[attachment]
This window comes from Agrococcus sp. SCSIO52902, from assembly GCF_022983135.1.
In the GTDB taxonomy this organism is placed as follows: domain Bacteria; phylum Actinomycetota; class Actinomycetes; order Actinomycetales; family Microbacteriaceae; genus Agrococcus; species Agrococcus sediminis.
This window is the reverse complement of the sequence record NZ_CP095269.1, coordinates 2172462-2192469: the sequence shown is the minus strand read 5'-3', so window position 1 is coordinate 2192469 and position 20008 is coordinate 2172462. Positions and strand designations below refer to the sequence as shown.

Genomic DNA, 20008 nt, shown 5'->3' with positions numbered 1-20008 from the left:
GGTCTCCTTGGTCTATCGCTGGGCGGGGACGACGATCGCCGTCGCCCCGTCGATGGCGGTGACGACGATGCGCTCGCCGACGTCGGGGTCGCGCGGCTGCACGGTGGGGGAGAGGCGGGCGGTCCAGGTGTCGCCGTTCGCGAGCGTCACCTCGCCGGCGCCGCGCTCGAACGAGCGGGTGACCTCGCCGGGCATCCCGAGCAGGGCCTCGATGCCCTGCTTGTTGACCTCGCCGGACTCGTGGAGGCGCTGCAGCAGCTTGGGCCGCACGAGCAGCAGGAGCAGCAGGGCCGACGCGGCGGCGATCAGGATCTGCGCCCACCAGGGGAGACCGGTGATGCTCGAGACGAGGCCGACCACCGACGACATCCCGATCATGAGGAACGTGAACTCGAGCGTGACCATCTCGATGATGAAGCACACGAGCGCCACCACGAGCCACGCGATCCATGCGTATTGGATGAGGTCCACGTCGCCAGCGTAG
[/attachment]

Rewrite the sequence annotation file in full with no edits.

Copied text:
This window comes from Agrococcus sp. SCSIO52902, from assembly GCF_022983135.1.
In the GTDB taxonomy this organism is placed as follows: domain Bacteria; phylum Actinomycetota; class Actinomycetes; order Actinomycetales; family Microbacteriaceae; genus Agrococcus; species Agrococcus sediminis.
This window is the reverse complement of the sequence record NZ_CP095269.1, coordinates 2172462-2192469: the sequence shown is the minus strand read 5'-3', so window position 1 is coordinate 2192469 and position 20008 is coordinate 2172462. Positions and strand designations below refer to the sequence as shown.

Genomic DNA, 20008 nt, shown 5'->3' with positions numbered 1-20008 from the left:
GGTCTCCTTGGTCTATCGCTGGGCGGGGACGACGATCGCCGTCGCCCCGTCGATGGCGGTGACGACGATGCGCTCGCCGACGTCGGGGTCGCGCGGCTGCACGGTGGGGGAGAGGCGGGCGGTCCAGGTGTCGCCGTTCGCGAGCGTCACCTCGCCGGCGCCGCGCTCGAACGAGCGGGTGACCTCGCCGGGCATCCCGAGCAGGGCCTCGATGCCCTGCTTGTTGACCTCGCCGGACTCGTGGAGGCGCTGCAGCAGCTTGGGCCGCACGAGCAGCAGGAGCAGCAGGGCCGACGCGGCGGCGATCAGGATCTGCGCCCACCAGGGGAGACCGGTGATGCTCGAGACGAGGCCGACCACCGACGACATCCCGATCATGAGGAACGTGAACTCGAGCGTGACCATCTCGATGATGAAGCACACGAGCGCCACCACGAGCCACGCGATCCATGCGTATTGGATGAGGTCCACGTCGCCAGCGTAG